They Say It’s His Birthday!

Spring! and the Ovid Moon of Metamorphoses

Shoutout to birthday boy Publius Ovidius Naso, or Ovid as we know him in the English speaking west. He’d be two thousand and fifty-four today.

Saturday gratefuls: Safeway pickup. Kabob skewers. Kate’s fluid flowing. Psalms class finish. New class start April 9. Writing poetry. Colorado Mountain Sun. Ancient ones on Justice. Vaccines. April Fool’s Day: shot II for me.

Sparks of Joy: Unclogging Kate’s feeding tube and avoiding another ER adventure. Wu wei, the Way of my life.

March 1, meteorological spring. No romance in that one. March 20, today, 5:37 MST, the Vernal Equinox. Spring. Ostara. Bunnies and crosses and parting of seas, oh my! Lots of romance, lots of theological pulling and hauling. This religion defining moment: resurrection and another: the Exodus. I settle these days for the Sun and the Earth’s celestial equator. See this explainer if you need more. More or less equal hours of Sun and night.

Yes. We’ve moved from the transitional time of Imbolc to the birthing blooming buzzing time. Spring. No wonder the Anglo-Saxons, those Northern European ancestors of so many of us, chose a fertility goddess, Eostre, to celebrate. Estrogen. Ostara. Easter. Yes, the Catholics took her name, added it to the resurrection celebration, and, voila: Easter!

Jesus as Eostre. A dying and rising God like Tammuz, Adonis, Attis, Dionysus, Osiris, or Jesus seem like good company for a fertility goddess. Any gardener can testify to the thrill of planting dusty brown clumps of vegetative matter in the Fall of the year and in the Spring of the next year, the rapture of a moistened bed pierced by green shoots, then Tulips, Crocus, Grape Hyacinth, Iris, Lilies in colorful flower.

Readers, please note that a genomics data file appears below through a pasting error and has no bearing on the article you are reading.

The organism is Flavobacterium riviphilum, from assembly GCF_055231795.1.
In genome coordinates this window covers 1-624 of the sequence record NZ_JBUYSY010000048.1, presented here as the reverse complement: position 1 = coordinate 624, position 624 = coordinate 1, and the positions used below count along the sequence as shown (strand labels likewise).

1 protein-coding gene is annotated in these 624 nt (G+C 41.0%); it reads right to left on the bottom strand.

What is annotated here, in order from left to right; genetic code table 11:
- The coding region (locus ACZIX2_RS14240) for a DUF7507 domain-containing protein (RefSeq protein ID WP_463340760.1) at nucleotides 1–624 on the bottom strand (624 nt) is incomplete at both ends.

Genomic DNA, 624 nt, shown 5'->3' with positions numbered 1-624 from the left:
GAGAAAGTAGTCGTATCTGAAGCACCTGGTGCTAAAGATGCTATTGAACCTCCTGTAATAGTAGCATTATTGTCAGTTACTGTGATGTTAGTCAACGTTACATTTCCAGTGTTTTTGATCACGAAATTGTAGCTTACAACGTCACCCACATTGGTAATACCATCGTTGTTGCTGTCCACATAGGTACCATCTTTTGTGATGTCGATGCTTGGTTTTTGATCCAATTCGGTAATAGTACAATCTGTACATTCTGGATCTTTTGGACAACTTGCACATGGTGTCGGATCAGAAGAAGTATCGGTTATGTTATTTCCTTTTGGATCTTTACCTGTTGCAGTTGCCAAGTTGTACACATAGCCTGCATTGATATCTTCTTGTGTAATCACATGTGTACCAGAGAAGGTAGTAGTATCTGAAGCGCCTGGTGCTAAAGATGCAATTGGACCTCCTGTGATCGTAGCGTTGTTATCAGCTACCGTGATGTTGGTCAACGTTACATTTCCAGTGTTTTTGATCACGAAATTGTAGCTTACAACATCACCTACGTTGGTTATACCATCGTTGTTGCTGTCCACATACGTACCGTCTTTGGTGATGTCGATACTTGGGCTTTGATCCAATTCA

Isn’t resurrection a matter of taking a dead thing, or what appears to be a dead thing, putting it away, and having it rise out at the right time? If you listened to the Southern Gospel Revival’s rendition of “Ain’t No Grave” )two posts below this one), you heard the line, “Ain’t no grave, can keep my body down.” Further on, “When that trumpet sounds, I’m a risin’ from the ground.” Could be sung by every Tulip bulb I ever planted.

This is the right time to celebrate those things you may have planted a while back, projects or dreams that have needed some time in the grave or the soil or the unconscious.

It’s also the right time to look at the bed you’ve tended, the one in which you planted them, your life. There might be weeds, or, as I prefer, plants out of place. Note that this means you may have good habits or plans or projects that have become plants out of place in your life. You may have to remove them so your new projects and dreams will flourish.

Ask Eostre for help. You might find her in your anima, perhaps buried in your shadow. She’ll burst out, give things a boost up, if you let her. I’m sitting right now on Shadow Mountain, imagine what lies beneath.

This entry was posted in Garden, Great Wheel, Holidays, Humanities, Memories, Mountains, Myth and Story, Our Land and Home, Plants, Reimagine. Reconstruct. Reenchant., Shadow Mountain, Third Phase, Weather +Climate. Bookmark the permalink.

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